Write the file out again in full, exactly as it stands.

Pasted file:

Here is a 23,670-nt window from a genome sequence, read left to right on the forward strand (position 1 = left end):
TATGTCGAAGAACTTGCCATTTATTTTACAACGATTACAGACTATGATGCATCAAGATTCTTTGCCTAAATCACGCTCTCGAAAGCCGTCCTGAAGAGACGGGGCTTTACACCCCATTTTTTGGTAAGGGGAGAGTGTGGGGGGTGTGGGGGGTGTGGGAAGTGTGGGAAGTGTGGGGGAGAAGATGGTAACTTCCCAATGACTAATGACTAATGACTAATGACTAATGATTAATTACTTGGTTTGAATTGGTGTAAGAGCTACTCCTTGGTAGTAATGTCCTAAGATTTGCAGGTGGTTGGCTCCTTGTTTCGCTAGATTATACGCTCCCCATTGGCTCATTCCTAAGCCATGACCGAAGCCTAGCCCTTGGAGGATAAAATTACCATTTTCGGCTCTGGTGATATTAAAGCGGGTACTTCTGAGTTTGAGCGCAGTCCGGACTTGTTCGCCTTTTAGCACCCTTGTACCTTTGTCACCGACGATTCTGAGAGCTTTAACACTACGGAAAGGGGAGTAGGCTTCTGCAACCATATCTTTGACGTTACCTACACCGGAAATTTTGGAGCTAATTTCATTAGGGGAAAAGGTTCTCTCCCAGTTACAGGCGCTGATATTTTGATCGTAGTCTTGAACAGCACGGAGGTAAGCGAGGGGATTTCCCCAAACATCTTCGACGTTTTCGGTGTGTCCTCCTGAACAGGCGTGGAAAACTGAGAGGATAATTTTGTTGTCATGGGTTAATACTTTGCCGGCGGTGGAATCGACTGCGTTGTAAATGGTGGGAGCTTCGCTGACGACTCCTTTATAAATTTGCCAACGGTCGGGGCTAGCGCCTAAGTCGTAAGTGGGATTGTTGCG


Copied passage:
Here is a 23,670-nt window from a genome sequence, read left to right on the forward strand (position 1 = left end):
TATGTCGAAGAACTTGCCATTTATTTTACAACGATTACAGACTATGATGCATCAAGATTCTTTGCCTAAATCACGCTCTCGAAAGCCGTCCTGAAGAGACGGGGCTTTACACCCCATTTTTTGGTAAGGGGAGAGTGTGGGGGGTGTGGGGGGTGTGGGAAGTGTGGGAAGTGTGGGGGAGAAGATGGTAACTTCCCAATGACTAATGACTAATGACTAATGACTAATGATTAATTACTTGGTTTGAATTGGTGTAAGAGCTACTCCTTGGTAGTAATGTCCTAAGATTTGCAGGTGGTTGGCTCCTTGTTTCGCTAGATTATACGCTCCCCATTGGCTCATTCCTAAGCCATGACCGAAGCCTAGCCCTTGGAGGATAAAATTACCATTTTCGGCTCTGGTGATATTAAAGCGGGTACTTCTGAGTTTGAGCGCAGTCCGGACTTGTTCGCCTTTTAGCACCCTTGTACCTTTGTCACCGACGATTCTGAGAGCTTTAACACTACGGAAAGGGGAGTAGGCTTCTGCAACCATATCTTTGACGTTACCTACACCGGAAATTTTGGAGCTAATTTCATTAGGGGAAAAGGTTCTCTCCCAGTTACAGGCGCTGATATTTTGATCGTAGTCTTGAACAGCACGGAGGTAAGCGAGGGGATTTCCCCAAACATCTTCGACGTTTTCGGTGTGTCCTCCTGAACAGGCGTGGAAAACTGAGAGGATAATTTTGTTGTCATGGGTTAATACTTTGCCGGCGGTGGAATCGACTGCGTTGTAAATGGTGGGAGCTTCGCTGACGACTCCTTTATAAATTTGCCAACGGTCGGGGCTAGCGCCTAAGTCGTAAGTGGGATTGTTGCG